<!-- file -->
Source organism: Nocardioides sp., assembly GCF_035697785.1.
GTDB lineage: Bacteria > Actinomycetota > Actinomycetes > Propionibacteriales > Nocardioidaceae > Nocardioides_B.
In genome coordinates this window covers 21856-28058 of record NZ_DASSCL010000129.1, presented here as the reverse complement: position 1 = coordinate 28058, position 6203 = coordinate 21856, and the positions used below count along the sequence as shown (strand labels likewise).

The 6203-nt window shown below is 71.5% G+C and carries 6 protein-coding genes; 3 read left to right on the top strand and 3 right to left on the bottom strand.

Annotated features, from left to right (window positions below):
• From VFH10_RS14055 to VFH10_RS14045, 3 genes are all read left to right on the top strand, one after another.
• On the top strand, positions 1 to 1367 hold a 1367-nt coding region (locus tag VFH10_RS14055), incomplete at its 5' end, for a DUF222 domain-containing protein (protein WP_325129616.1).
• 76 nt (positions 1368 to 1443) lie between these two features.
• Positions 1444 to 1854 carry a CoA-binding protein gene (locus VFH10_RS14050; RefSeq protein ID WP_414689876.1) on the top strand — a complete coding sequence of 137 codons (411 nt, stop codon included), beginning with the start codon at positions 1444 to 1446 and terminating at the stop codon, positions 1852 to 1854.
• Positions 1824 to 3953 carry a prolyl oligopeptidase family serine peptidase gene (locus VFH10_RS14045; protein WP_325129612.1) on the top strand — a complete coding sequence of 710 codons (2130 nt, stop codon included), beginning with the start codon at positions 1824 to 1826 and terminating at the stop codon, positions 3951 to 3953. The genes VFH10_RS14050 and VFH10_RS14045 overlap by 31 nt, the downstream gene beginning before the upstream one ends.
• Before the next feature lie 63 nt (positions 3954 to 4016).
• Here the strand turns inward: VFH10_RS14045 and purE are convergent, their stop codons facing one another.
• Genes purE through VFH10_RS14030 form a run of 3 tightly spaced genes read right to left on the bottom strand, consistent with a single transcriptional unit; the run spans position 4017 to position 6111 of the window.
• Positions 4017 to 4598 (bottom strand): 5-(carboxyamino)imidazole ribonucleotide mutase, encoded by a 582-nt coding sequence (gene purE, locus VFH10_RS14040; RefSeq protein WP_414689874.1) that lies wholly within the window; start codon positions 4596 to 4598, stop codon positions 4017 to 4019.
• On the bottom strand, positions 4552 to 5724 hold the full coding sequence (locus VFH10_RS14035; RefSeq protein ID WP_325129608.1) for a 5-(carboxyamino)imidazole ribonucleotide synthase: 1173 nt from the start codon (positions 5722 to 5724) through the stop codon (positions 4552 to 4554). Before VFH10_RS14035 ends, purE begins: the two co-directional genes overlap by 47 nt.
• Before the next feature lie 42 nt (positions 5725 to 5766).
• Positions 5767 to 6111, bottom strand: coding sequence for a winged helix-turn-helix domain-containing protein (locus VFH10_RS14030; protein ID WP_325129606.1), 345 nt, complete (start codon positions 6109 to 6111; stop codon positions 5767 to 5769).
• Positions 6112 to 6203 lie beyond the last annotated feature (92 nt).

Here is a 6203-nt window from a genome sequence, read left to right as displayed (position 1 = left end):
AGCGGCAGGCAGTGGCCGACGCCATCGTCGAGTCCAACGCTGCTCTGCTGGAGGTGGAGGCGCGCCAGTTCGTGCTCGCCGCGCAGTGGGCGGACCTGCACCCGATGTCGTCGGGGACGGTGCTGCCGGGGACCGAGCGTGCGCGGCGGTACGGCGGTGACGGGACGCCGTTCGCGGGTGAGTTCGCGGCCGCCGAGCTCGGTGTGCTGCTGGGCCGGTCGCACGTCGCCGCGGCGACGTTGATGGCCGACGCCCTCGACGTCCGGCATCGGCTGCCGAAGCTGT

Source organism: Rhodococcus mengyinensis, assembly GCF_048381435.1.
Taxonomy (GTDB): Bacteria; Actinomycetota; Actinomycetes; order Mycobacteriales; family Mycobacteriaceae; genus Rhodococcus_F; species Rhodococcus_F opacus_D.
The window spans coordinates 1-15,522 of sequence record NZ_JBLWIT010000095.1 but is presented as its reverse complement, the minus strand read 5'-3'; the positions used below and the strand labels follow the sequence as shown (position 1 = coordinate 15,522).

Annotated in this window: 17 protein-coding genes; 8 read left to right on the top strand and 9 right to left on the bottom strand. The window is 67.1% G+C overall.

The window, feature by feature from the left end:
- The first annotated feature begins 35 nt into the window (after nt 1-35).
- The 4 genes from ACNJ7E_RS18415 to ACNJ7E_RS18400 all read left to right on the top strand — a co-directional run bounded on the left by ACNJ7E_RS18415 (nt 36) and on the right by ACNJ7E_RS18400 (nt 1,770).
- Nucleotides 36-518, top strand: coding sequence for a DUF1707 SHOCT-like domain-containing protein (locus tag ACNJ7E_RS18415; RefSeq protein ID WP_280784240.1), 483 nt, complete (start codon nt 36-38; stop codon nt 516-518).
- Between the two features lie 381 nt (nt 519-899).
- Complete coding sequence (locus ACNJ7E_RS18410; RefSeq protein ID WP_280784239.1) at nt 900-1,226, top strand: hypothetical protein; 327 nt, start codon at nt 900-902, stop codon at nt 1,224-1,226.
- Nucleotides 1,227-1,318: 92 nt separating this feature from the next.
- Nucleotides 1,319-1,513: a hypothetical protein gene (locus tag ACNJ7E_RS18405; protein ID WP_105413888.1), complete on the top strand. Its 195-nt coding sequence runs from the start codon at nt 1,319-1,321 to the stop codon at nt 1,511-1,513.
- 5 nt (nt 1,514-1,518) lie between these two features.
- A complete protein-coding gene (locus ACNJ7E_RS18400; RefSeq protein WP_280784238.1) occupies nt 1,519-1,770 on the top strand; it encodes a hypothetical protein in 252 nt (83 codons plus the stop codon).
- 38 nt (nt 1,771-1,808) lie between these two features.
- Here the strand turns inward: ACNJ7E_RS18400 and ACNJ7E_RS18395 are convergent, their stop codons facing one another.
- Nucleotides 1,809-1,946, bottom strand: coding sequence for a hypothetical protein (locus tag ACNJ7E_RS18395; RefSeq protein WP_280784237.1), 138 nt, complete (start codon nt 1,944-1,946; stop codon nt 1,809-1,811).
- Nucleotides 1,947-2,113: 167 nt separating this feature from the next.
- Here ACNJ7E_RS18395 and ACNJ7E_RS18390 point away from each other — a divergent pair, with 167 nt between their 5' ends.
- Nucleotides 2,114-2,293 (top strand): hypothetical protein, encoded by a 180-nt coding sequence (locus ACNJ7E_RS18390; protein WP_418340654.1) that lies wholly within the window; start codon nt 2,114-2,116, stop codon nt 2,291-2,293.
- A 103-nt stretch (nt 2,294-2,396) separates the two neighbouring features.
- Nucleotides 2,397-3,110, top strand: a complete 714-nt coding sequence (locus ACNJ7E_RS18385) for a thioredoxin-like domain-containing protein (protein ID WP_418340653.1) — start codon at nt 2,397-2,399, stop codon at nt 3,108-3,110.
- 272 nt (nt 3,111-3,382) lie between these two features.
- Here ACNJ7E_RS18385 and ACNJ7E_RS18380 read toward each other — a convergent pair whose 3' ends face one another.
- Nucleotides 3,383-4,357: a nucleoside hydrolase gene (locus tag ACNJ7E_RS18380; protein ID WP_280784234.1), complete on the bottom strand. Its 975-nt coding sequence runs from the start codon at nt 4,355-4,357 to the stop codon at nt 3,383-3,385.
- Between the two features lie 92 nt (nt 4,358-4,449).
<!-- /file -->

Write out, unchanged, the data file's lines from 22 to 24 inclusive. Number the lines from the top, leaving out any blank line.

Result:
Taxonomy (GTDB): Bacteria; Actinomycetota; Actinomycetes; order Mycobacteriales; family Mycobacteriaceae; genus Rhodococcus_F; species Rhodococcus_F opacus_D.
The window spans coordinates 1-15,522 of sequence record NZ_JBLWIT010000095.1 but is presented as its reverse complement, the minus strand read 5'-3'; the positions used below and the strand labels follow the sequence as shown (position 1 = coordinate 15,522).

Annotated in this window: 17 protein-coding genes; 8 read left to right on the top strand and 9 right to left on the bottom strand. The window is 67.1% G+C overall.